Vatican Officially Recognizes ‘State of Palestine’; Israel Says It Is ‘Disappointed’

An Arab Israeli protester waves a Palestinian flag during a march for the right of return for Palestinian refugees who fled their homes or were expelled during the 1948 war that followed the creation of the state of Israel, near Tiberias in northern Israel, on April 23, 2015. AFP PHOTO / AHMAD GHARABLI
An Arab Israeli protester waves a Palestinian flag during a march for the right of return for Palestinian refugees who fled their homes or were expelled during the 1948 war that followed the creation of the state of Israel, near Tiberias in northern Israel, on April 23, 2015. AFP PHOTO / AHMAD GHARABLI

The Vatican has officially recognized the state of Palestine in a new treaty.

The treaty, which was finalized Wednesday but still has to be signed, makes clear that the Holy See has switched its diplomatic relations from the Palestinian Liberation Organization to the state of Palestine.

The Vatican had welcomed the decision by the U.N. General Assembly in 2012 to recognize a Palestinian state. But the treaty is the first legal document negotiated between the Holy See and the Palestinian state and constitutes an official recognition.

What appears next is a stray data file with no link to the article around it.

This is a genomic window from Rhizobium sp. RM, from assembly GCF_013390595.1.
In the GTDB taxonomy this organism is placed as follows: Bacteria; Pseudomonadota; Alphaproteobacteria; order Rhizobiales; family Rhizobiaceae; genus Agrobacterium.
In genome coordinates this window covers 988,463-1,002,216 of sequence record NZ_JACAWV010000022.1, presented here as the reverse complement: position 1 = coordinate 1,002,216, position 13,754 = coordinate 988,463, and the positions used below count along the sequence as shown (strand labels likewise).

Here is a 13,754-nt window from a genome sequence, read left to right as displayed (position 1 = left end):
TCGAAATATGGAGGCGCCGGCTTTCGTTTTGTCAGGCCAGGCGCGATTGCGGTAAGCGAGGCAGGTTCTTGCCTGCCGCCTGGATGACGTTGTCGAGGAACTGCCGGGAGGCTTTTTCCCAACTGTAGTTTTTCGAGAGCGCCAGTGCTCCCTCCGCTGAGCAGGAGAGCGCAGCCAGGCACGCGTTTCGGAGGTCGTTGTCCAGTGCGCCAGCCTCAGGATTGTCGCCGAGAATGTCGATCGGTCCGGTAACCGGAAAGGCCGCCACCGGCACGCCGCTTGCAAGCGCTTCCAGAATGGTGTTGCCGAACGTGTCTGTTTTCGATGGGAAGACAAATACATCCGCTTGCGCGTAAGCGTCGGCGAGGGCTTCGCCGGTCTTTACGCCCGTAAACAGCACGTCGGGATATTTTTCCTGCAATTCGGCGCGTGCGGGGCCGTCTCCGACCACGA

Palestinian President Mahmoud Abbas is due to see Pope Francis on Saturday before the canonization of two new saints from the Holy Land a day later.

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Israel says it is “disappointed” that the Vatican has recognized the state of Palestine in a new treaty.

In a statement, the Israeli Foreign Ministry says the move doesn’t help the peace process and “distances the Palestinian leadership from returning to direct and bilateral negotiations.”

It says it will study the treaty agreement and will “consider its steps accordingly.”

The Vatican officially recognized the state of Palestine in a new treaty finalized Wednesday concerning the Catholic Church’s activities in the region.

SOURCE: Nicole Winfield
AP